But as for the other stuff — the questions about how much more’s left untapped in Lee’s talent reservoir — well, hmm.

/takes himself out of fan mode and tries to think like a company man

If you believe Lee’s reached his ceiling and as a result you’re not really considering him in your long-term plans … and if you’re looking for a higher-potential athlete that might be totally unleashed in Mike D’Antoni’s system (I think we can all agree that Thomas has the chance to be that) … AND if you think teams are unlikely to ever have higher opinions of Lee and Robinson than they do right now …

Then doesn’t it make perfect sense to continue the job started by the Jamal Crawford and Zach Randolph deals and use these remaining valuable assets (in conjunction with Rose’s expiring contract) to try to shed the last remaining bad multiyear deals (Jared Jeffries and Eddy Curry) and keep cleaning up the company’s balance sheet?  Especially if said deals could return a chip (Thomas) that has the potential to be a higher-performing asset?

Even if it goes against all intuitive fan instincts to actively try to lose the two players who most make your team worth watching and fun to follow?  Even if it means taking on a millstone (Hughes) that is sure to inspire Silky Johnston-level hating from yours truly (which, come to think of it, might also be considered an upside)?

The man in me thinks the “sell high” principle should take hold and I should have the balls to stick with the same thought process that I maintained when Walsh dumped Crawford and Randolph — this year doesn’t matter, D’Antoni will find ways to be competitive and interesting this season regardless, building the foundation for the future and scouring the books is what counts, etc.

But the fan in me wants to boo the notion of moving Lee and NateRob until my throat is sore because of the life they’ve helped bring to the squad.  It’s causing the clash of head versus heart, intellect versus instinct, adult analysis versus childlike glee.  I honestly didn’t know I cared this much.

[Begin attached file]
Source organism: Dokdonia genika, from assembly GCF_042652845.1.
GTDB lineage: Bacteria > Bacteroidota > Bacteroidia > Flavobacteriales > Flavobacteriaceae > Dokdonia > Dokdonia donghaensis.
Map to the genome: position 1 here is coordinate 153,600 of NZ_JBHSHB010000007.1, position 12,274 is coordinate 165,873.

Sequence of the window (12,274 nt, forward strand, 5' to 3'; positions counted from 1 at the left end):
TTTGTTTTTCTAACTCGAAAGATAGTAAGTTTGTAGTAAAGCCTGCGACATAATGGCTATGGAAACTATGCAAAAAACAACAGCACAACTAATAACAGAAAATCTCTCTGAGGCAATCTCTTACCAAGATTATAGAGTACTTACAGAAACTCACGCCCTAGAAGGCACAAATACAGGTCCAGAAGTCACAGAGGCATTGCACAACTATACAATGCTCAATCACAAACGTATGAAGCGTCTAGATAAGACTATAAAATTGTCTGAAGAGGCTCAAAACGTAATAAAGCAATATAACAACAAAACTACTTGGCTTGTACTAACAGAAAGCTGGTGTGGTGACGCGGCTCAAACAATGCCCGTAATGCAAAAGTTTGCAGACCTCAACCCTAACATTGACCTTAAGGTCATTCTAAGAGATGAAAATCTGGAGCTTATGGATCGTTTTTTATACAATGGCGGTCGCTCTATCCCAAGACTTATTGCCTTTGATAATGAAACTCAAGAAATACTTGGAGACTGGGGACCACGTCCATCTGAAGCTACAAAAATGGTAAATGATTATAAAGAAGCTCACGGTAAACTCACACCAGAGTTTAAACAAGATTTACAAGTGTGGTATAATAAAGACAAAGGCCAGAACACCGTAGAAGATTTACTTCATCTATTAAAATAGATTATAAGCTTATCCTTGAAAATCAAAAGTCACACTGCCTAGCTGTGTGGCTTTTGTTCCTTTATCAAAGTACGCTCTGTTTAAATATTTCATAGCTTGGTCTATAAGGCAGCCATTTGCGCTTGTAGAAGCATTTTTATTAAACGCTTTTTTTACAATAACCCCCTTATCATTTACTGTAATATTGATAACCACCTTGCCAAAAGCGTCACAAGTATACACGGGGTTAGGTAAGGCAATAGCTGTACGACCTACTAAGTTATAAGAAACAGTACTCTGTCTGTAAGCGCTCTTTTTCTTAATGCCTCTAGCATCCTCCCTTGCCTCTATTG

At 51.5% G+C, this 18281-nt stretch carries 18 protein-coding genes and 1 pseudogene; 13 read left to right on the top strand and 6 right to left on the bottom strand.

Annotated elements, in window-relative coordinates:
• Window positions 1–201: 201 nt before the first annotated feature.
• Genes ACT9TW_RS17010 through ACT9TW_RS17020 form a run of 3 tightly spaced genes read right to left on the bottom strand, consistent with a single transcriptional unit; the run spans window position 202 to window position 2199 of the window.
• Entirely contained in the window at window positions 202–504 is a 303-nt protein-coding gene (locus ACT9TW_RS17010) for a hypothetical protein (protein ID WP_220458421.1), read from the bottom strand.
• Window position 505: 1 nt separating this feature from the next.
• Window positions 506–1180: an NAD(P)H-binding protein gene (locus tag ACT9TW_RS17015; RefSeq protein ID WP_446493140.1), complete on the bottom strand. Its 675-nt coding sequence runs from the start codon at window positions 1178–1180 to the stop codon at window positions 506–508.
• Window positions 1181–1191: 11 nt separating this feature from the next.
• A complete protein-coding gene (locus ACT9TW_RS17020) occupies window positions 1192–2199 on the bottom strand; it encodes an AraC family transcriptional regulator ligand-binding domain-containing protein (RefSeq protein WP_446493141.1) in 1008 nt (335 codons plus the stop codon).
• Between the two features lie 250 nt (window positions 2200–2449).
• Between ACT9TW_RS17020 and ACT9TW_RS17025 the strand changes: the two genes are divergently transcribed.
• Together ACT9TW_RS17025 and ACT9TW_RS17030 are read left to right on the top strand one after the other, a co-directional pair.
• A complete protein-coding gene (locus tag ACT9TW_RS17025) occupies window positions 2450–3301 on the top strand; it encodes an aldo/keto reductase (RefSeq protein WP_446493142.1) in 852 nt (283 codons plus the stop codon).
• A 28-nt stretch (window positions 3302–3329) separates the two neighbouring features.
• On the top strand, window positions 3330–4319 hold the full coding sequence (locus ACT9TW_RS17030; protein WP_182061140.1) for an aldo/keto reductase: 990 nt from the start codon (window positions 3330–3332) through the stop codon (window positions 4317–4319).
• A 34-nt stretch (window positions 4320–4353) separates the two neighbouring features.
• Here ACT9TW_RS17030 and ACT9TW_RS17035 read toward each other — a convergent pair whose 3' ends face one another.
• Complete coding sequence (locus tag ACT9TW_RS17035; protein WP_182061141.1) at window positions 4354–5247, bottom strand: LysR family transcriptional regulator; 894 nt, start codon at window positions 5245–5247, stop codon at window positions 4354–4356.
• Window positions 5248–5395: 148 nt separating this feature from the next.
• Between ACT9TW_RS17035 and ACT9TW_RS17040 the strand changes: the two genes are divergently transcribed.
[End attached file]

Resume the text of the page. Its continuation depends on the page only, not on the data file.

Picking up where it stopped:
Wow.  That’s 1,500+ words I didn’t see coming.  Thanks, Larry Hughes, for making me feel like Dane McGowan after he smokes the blue mold in The Invisibles.  Trade deadline is doing my fucking head in, man.


Finding the silver lining when faced with a s–tcloud that endlessly rains down points

This list pretty neatly encapsulates the way I’ve been thinking about the Knicks since Isiah was powerstripped and D’ontonnie took over last spring.  It’s also why I can’t get really behind “LeBron or bust” (though God, it’s hard not to daydream after what he and Kobe have done on the Garden floor this week) or doing too much in the way of handicapping what five players will start in orange and blue on Opening Night 2010.

Things had to be different to have a chance at being better, and they are now (both better and different, though the Knicks are still a sub-.500 team headed toward the lottery).  Stylistically, intellectually, spiritually, physically, emotionally, mercifully, the game in the Garden has changed.  Knicks fans don’t have to be ashamed anymore; the last seven years are over, done, kaput, and I can’t think of any better illustration than the tenor of the national reactions that followed Kobe’s 61 and LeBron’s 52-10-11.

For Christ’s sake, the Knicks have been on the business end of titanic, historic, remarkable individual accomplishments on their home court in losses IN CONSECUTIVE GAMES — and the dominant topic of discussion isn’t, “Man, how awful is this woebegone franchise that’s getting served while their fans root for the bad guys?”  It is, as it should be, the two very different (yet equally jaw-dropping) forms of sharp-fanged athletic alchemy so ruthlessly unveiled by Messrs. Bryant and James against Dominant Team Pringles.